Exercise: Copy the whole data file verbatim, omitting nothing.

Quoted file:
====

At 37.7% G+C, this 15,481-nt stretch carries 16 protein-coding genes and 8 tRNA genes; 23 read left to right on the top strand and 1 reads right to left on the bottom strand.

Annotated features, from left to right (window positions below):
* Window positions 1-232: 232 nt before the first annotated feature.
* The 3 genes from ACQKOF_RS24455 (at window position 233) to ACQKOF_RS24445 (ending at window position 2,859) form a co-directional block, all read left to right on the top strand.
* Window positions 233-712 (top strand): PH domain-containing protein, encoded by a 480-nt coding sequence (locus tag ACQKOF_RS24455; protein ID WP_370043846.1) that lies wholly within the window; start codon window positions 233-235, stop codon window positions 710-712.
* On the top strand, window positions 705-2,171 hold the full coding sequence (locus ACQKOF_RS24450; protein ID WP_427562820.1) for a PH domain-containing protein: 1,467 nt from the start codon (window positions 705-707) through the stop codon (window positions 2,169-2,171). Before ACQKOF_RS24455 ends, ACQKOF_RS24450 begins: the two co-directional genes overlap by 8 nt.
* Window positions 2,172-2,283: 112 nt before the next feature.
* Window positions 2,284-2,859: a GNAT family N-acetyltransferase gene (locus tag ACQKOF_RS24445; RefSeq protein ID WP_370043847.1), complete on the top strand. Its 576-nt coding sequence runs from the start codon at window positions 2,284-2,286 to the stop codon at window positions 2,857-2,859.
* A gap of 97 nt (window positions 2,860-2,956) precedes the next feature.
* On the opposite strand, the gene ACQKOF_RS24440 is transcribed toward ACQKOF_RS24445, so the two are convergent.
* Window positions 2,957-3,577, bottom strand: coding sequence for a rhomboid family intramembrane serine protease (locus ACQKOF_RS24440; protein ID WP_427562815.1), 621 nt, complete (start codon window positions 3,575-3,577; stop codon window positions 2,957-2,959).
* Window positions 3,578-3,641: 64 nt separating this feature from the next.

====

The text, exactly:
At 37.7% G+C, this 15,481-nt stretch carries 16 protein-coding genes and 8 tRNA genes; 23 read left to right on the top strand and 1 reads right to left on the bottom strand.

Annotated features, from left to right (window positions below):
* Window positions 1-232: 232 nt before the first annotated feature.
* The 3 genes from ACQKOF_RS24455 (at window position 233) to ACQKOF_RS24445 (ending at window position 2,859) form a co-directional block, all read left to right on the top strand.
* Window positions 233-712 (top strand): PH domain-containing protein, encoded by a 480-nt coding sequence (locus tag ACQKOF_RS24455; protein ID WP_370043846.1) that lies wholly within the window; start codon window positions 233-235, stop codon window positions 710-712.
* On the top strand, window positions 705-2,171 hold the full coding sequence (locus ACQKOF_RS24450; protein ID WP_427562820.1) for a PH domain-containing protein: 1,467 nt from the start codon (window positions 705-707) through the stop codon (window positions 2,169-2,171). Before ACQKOF_RS24455 ends, ACQKOF_RS24450 begins: the two co-directional genes overlap by 8 nt.
* Window positions 2,172-2,283: 112 nt before the next feature.
* Window positions 2,284-2,859: a GNAT family N-acetyltransferase gene (locus tag ACQKOF_RS24445; RefSeq protein ID WP_370043847.1), complete on the top strand. Its 576-nt coding sequence runs from the start codon at window positions 2,284-2,286 to the stop codon at window positions 2,857-2,859.
* A gap of 97 nt (window positions 2,860-2,956) precedes the next feature.
* On the opposite strand, the gene ACQKOF_RS24440 is transcribed toward ACQKOF_RS24445, so the two are convergent.
* Window positions 2,957-3,577, bottom strand: coding sequence for a rhomboid family intramembrane serine protease (locus ACQKOF_RS24440; protein ID WP_427562815.1), 621 nt, complete (start codon window positions 3,575-3,577; stop codon window positions 2,957-2,959).
* Window positions 3,578-3,641: 64 nt separating this feature from the next.